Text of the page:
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music is math and the students, those that go into learning how to write the music, notes, are really going to be learning math and math is goes on to the second step, machinists are so programming.eir guest: yes. guest: there was no one worse at history of the wld than me. -- it is the way i understand anything i'm doing in and comes back to music reading scales, playing the
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piano, i didn't understand life until i could see it, black and white notes. that is why i understood it. that is really what got me through not being so iano, terribly bored in school that i failed out. the reason i got through and i'm here is because i -- i had great music and art programs all my life. it got me through. i'm the out. the reason i got proof of exact you're talking about. math, though.at in host: what has legislation been like so far? guest: we really start tomorrow. judging from past years, people spoektiv supportive. might not need three lines for this call n. my experience, this really one of -- i do not know, the last nonpartisan issues on earth. have programs in west virginia, we have programs in we've granted every state or county in west virginia the legislative delegation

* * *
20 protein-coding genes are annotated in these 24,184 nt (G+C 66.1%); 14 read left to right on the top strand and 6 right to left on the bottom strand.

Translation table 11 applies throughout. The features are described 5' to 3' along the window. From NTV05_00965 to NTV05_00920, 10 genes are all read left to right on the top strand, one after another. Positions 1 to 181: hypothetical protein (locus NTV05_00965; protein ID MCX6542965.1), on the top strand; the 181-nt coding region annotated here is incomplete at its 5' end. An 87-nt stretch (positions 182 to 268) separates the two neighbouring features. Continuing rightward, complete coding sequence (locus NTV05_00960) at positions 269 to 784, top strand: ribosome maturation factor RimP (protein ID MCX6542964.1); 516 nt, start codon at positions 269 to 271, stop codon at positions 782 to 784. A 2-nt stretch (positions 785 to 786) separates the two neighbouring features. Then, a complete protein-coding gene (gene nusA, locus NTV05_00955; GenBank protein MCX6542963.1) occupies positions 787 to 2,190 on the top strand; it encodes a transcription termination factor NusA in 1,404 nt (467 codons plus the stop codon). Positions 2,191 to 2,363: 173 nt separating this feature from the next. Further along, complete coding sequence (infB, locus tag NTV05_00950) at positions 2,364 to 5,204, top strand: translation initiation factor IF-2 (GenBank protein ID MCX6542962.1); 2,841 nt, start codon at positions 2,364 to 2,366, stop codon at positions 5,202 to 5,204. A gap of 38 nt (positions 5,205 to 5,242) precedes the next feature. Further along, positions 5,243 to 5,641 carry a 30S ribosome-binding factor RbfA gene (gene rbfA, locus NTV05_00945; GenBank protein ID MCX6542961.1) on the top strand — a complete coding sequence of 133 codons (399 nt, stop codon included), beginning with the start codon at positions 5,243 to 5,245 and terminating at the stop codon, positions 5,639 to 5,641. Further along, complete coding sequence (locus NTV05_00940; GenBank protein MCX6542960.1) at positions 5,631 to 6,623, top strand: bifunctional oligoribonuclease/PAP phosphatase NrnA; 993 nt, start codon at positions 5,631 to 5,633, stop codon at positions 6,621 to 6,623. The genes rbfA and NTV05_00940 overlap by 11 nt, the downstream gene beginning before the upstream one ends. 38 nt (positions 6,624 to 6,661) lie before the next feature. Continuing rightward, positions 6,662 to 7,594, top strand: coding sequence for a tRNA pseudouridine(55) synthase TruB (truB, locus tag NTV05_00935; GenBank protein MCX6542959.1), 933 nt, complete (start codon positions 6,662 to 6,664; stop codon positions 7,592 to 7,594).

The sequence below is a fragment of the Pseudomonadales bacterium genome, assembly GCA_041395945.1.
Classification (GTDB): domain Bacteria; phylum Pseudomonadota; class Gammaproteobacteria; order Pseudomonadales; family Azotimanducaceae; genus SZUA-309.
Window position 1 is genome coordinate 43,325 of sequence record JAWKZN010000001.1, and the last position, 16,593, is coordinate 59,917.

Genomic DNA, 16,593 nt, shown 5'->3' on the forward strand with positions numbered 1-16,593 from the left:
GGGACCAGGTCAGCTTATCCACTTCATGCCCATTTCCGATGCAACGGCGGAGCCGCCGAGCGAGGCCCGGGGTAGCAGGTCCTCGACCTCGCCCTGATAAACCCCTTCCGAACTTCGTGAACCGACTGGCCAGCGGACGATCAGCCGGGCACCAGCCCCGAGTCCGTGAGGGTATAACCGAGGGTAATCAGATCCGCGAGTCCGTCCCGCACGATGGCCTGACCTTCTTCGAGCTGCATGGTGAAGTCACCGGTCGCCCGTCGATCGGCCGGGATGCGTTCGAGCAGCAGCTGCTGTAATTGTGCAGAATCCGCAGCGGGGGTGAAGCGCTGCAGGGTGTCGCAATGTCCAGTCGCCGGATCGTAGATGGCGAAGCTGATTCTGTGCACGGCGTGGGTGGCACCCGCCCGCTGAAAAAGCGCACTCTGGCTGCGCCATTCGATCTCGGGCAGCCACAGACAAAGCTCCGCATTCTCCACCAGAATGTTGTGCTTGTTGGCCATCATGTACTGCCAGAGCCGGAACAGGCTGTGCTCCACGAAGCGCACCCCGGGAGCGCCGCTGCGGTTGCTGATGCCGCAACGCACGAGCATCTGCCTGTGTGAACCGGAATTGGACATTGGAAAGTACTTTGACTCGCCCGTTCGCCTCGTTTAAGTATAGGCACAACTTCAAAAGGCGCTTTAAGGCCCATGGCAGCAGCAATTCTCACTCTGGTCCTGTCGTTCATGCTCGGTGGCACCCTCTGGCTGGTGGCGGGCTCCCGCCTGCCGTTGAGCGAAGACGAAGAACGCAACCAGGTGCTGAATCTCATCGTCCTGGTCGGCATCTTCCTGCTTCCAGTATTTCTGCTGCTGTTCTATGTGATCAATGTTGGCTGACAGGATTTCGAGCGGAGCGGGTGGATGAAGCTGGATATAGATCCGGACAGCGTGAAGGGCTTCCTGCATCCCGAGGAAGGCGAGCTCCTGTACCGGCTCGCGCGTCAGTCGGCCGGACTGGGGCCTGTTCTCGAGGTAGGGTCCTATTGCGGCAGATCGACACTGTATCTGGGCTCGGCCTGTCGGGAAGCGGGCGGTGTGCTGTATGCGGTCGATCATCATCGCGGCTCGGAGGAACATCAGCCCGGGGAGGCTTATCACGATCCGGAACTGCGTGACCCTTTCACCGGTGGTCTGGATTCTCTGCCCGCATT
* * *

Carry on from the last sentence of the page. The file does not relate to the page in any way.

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has been supportive of our work. uest: it is bizarre this is a partisan issue. everyone across the board likes music, likes art. what we're trying to do is get people to understand that is not just listening to ongs on itunes there is a reason why music is fundamental to a child's learning process, has to be has to be a partisan issue. the more we get people to understand it, it will not be a there is ssue because nothing partisan about music. or education. host: on that front then, take epublicans and democrats and the like. -- we've seen strong support in the bill, in the bill from oth sides of the aisle on funding for music as part of well rounded education and the
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unding for title one and title four, we're appreciative and looking forward good set of meetings tomorrow. host: mobile, alabama, next from bill. caller: good morning, gentlemen. tuned in late, you maye already covered this recommendation, are you familiar with the acronym stems, science -- guest: yes. right. yaukt engineering and math. acronym, it in the becomes steam. reinforces the nteraction and the integration of sciences with the arts. thank you. guest: yeah. guest: couldn't agree more. new york, h in independent line. caller: good morning, gentlemen. how are you? morning.od you? guest: well. caller: yeah. was just listening to all of this and i think you're